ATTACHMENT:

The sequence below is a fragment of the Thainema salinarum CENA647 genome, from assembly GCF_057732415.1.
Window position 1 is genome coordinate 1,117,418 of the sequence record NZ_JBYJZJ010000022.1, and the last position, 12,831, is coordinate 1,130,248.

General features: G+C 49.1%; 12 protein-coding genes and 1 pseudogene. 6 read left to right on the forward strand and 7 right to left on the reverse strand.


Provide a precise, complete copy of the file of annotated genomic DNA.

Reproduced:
The sequence below is a fragment of the Thainema salinarum CENA647 genome, from assembly GCF_057732415.1.
Window position 1 is genome coordinate 1,117,418 of the sequence record NZ_JBYJZJ010000022.1, and the last position, 12,831, is coordinate 1,130,248.

General features: G+C 49.1%; 12 protein-coding genes and 1 pseudogene. 6 read left to right on the forward strand and 7 right to left on the reverse strand.